An offer of real value
Each year, Dell hosts a gathering for customers, partners and fans called Dell World. They wanted me to be their guest but I was hesitant — this was a huge (unpaid) commitment that would mean three days away from my home and business.
Dell eliminated as many barriers as they could by 1) offering to pay for my travel expenses; 2) providing a very educational and relevant program with great speakers; and 3) offering unique opportunities to meet with executives that would result in some good content for all of you.
And then I saw that Tesla/SpaceX founder Elon Musk was on the schedule. I was in!
The total package was attractive enough to convince me to go. This is a key point. Most influencers are not going to pay attention to you because you will increase their “awareness.” You have got to offer something truly GREAT to cut through the clutter and have them connect with you and your products.
Paying attention to the details
Once I arrived at the site, Dell was helpful but not overbearing. They requested that I attend a couple of special media events but other than that, I was on my own to explore.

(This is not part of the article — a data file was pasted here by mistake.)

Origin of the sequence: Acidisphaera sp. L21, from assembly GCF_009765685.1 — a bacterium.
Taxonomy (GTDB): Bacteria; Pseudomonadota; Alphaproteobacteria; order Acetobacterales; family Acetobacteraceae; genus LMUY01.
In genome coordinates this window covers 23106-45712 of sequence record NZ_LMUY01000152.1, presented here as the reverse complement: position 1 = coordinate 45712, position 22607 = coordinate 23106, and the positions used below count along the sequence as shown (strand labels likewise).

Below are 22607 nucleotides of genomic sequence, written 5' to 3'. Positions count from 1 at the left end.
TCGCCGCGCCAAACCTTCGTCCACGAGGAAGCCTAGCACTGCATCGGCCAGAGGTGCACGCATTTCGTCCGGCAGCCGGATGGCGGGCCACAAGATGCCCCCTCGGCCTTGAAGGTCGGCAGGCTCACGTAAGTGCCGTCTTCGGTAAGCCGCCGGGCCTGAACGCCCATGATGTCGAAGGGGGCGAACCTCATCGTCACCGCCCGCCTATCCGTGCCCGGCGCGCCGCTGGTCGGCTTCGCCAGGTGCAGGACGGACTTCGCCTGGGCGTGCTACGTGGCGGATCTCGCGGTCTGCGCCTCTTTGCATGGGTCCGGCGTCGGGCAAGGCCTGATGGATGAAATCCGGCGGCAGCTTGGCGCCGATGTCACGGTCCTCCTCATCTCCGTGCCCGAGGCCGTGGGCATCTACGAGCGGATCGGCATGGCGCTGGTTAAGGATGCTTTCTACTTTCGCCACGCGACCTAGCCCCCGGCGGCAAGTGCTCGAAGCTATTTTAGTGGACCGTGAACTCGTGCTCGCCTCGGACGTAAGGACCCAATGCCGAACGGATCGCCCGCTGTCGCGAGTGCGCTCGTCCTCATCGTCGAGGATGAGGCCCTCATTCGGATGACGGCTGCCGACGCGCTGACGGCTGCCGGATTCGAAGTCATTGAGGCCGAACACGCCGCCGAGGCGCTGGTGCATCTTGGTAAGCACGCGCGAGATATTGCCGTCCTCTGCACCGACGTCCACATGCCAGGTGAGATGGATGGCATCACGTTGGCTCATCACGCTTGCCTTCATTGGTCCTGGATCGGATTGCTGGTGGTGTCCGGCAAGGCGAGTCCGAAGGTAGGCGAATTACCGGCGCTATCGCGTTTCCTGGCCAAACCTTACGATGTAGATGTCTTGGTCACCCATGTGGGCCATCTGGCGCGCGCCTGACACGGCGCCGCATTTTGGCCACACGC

They provided a comfortable hotel room, unique content, friendly help, and access to some key leaders. The educational sessions were excellent and the demonstration area was lively and interesting. I even got to meet Michael Dell.
Dell just let the event unfold for me. They did not push me to do anything and asked nothing in return.
Here is the hard part about influence marketing. There are no guarantees … and if there are benefits that occur, it could be far in the future. It’s a patient investment. Still I think the event had an impact on me, and a benefit for Dell.
1) I tweeted and posted consistently throughout the event, not because I had too but because I was interested by what I was seeing and wanted to share it with my audience. So this provided small, positive, organic exposure for Dell and its event. I also created several other pieces of content from the event I will be sharing over the coming weeks.
2) I changed my mind about Dell. The company has a palpable new energy and direction since the company returned to being a private company this year. In fact, they may be uniquely positioned to succeed in the end-to-end enterprise tech market.
They are making bold moves into long-term R&D projects and announced a new $300 mm venture capital fund that they probably could never have pulled off as a public company. I heard some inspirational stories about the customers and markets they serve and I walked away with a much more positive opinion about their direction.